Much has been speculated about Trump's Supreme Court nominee Brett Kavanaugh's opinions on hot button issues, such as abortion and whether he considers Roe v. Wade to be "settled law."

What constitutes precedent and when can it be overruled were at issue in the D.C. Circuit's recent decision to block the Anthem-Cigna merger. Judge Kavanaugh dissented from the majority's opinion in that case, and he was criticized by the majority for not properly respecting Supreme Court precedent.

Can we learn anything from his dissent about whether and to what extent he considers established Supreme Court precedent to be binding or persuasive authority?

The Anthem-Cigna Antitrust Case

The Obama Department of Justice and multiple states sued to stop the merger of Anthem and Cigna, two of the nation's larges health insurance providers. The government argued that the merger would substantially lessen competition in the market for employers purchasing insurance. After a six-week trial, the D.C. District Court agreed and enjoined the merger under Section 7 of the Clayton Act.

There were two main issues on appeal: (1) whether courts can consider efficiencies as a defense to illegality under Section 7; and (2) whether the District Court erred in holding that Anthem's purported efficiencies were sufficient to overcome the anticompetitive effects of the merger. Anthem argued that the court had overlooked the cost savings that could be generated from the larger combined entity negotiating more favorable rates with healthcare providers.

In a 2-1 decision, the D.C. Circuit affirmed the lower court's ruling. The majority expressed some skepticism about whether efficiencies could be an ultimate defense to Section 7 illegality because of the Supreme Court's 1967 decision in FTC v. Procter & Gamble, 386 U.S. 568 (1967), that "possible economies cannot be used as a defense to illegality."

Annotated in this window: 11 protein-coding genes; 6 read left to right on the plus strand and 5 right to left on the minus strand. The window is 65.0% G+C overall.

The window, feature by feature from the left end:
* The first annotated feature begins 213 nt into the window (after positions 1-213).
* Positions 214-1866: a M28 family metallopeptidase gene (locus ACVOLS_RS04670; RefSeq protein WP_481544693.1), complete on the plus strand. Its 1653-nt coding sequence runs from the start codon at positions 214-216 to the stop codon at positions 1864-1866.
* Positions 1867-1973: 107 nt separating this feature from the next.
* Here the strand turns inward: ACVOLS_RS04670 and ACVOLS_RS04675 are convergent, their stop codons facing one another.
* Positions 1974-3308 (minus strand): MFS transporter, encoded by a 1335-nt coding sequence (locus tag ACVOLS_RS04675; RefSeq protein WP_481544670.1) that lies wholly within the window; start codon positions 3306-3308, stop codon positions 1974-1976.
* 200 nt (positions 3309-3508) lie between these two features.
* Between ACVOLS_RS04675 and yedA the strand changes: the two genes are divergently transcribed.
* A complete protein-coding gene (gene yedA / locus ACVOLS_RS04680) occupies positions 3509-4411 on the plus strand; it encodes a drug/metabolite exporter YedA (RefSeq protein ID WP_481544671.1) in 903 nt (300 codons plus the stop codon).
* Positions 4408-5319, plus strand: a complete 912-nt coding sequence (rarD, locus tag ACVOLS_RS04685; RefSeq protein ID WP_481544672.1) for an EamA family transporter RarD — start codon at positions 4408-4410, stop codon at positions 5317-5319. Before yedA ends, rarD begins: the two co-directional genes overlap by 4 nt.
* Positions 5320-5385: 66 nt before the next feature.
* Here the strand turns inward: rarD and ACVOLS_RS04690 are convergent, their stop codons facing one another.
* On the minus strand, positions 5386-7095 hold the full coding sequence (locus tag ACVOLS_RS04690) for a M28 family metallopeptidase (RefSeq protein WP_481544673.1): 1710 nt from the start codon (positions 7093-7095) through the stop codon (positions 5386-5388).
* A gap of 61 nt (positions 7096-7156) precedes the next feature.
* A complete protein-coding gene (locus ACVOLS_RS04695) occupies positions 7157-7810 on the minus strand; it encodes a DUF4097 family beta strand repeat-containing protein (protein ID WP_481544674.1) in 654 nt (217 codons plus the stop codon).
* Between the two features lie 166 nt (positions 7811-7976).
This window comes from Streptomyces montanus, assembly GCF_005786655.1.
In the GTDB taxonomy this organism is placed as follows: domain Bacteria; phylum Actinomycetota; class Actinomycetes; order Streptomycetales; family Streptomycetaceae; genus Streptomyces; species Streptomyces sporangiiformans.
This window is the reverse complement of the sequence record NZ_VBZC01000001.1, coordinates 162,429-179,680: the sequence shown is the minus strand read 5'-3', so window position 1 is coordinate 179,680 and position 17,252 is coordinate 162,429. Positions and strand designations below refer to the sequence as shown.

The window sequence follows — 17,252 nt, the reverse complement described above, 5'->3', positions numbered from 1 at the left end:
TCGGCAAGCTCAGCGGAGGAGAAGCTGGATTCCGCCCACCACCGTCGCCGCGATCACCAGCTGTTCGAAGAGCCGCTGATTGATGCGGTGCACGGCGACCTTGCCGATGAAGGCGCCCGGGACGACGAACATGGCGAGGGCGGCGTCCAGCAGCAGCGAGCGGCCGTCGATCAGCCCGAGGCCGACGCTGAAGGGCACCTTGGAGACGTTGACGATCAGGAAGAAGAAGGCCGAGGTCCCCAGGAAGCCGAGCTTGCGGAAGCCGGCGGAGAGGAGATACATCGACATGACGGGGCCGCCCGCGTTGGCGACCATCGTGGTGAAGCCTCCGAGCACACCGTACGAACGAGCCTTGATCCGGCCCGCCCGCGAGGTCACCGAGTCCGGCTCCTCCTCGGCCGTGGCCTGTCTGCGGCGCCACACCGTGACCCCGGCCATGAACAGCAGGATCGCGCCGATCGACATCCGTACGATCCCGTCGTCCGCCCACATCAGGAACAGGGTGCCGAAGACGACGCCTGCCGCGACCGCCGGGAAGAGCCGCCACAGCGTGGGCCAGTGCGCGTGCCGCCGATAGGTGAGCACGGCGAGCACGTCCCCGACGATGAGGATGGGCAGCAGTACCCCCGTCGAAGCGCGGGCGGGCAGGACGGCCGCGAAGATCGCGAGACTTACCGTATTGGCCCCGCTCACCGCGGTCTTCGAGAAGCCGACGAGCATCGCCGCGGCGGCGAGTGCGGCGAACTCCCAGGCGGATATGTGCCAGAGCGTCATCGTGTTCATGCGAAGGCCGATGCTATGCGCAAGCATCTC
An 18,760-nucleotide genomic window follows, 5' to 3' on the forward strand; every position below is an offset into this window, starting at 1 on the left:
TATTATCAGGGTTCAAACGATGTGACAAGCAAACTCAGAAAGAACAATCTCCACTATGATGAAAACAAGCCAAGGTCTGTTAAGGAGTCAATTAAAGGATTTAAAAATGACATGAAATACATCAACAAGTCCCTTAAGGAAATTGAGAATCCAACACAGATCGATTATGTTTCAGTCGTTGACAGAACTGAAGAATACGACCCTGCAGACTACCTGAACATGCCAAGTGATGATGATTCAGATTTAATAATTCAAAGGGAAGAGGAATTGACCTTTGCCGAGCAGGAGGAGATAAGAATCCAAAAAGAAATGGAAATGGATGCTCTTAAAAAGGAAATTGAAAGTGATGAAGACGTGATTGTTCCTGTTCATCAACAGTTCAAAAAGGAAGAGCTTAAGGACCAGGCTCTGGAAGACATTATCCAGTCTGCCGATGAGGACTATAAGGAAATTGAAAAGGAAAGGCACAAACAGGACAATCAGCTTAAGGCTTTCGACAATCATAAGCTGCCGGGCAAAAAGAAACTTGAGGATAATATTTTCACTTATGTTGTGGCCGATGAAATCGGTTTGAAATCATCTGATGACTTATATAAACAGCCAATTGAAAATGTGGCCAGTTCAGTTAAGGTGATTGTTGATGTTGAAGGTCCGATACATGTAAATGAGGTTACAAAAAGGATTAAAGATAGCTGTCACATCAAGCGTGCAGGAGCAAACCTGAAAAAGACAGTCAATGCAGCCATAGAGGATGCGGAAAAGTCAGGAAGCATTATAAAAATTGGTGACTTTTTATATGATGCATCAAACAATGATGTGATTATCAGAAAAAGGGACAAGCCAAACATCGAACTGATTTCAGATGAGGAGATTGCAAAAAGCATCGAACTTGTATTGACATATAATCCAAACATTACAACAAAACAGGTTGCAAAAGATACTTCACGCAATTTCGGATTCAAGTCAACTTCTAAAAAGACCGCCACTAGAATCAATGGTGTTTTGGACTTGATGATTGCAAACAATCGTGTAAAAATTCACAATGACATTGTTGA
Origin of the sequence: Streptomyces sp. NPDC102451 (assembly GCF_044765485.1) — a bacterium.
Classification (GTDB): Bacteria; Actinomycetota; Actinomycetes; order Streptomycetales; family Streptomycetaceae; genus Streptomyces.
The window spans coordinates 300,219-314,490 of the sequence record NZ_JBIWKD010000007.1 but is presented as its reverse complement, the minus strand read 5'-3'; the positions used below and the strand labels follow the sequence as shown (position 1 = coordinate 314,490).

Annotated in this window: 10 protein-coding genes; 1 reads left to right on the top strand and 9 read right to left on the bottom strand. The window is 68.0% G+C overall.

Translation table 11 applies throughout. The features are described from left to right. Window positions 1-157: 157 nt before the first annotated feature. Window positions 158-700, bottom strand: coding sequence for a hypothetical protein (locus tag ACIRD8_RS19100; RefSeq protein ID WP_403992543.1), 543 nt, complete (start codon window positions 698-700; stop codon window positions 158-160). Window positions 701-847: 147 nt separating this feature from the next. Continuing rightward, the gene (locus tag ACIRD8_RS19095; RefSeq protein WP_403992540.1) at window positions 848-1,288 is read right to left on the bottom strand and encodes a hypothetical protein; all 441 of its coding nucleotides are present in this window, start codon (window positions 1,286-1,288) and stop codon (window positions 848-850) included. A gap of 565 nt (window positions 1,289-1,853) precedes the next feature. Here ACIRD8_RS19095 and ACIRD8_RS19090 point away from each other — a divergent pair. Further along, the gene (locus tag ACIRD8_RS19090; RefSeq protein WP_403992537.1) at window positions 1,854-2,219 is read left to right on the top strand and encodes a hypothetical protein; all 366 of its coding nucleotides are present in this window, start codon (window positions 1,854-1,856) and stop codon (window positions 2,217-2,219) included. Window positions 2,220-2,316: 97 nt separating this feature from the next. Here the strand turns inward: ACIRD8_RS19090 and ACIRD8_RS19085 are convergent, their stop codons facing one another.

The majority noted that, despite the "clear holding of Procter & Gamble," which has not been explicitly overruled, some courts of appeals had recognized the use of efficiencies evidence in rebutting a prima facie case. In the Anthem-Cigna case, however, the D.C. Circuit sidestepped the issue by assuming that, even if efficiencies could be a defense, the District Court did not clearly err in rejecting Anthem's efficiencies defense. The majority also doubted whether there would be any such efficiencies or that any cost savings would be passed along to the employers.

Judge Kavanaugh's Dissent

Judge Kavanaugh wrote a dissenting opinion in which he determined the District Court erred by not considering that the combined Anthem-Cigna would have been able to negotiate lower provider rates, which he believed would be passed through to employers.

In reaching his dissenting opinion, Kavanaugh first argued that, despite the language from Procter & Gamble, efficiencies could be considered in a Section 7 case under a "modern" antitrust analysis. Describing the history of merger enforcement under antitrust law, Kavanaugh explained that in the 1960s the Supreme Court construed Section 7 to prohibit virtually any horizontal mergers, but subsequently cut those precedents back beginning with its 1974 decision in United States v. General Dynamics Corp., 415 U.S. 486 (1974). Thus, Kavanaugh argued that the D.C. Circuit is bound by this "modern approach taken by the Supreme Court" rather than the precise language in the outdated decision in Procter & Gamble.

The majority criticized Kavanaugh's "wishful assertion" that the older Procter & Gamble precedent could be "disregarded ... because it preceded the 'modern approach'" that Kavanaugh preferred. "Put differently, our dissenting colleague applies the law as he wishes it were, not as it currently is." Even if the Supreme Court has not recently opined on the issue, explained Judge Rogers for the majority,"it still is not a lower court's role to ignore on-point precedent so as to adhere to what might someday become Supreme Court precedent."

What Does This Mean?

The majority's critique of Kavanaugh's respect for precedent may foreshadow some of the questions he will be asked during his confirmation hearings, especially with respect to Roe v. Wade. Of course, if confirmed as a Supreme Court Justice, Kavanaugh would not be in the position of a lower court constrained by binding precedent, as he was in the Anthem-Cigna merger. Instead, he truly would be in a position to decide "what might someday become Supreme Court precedent."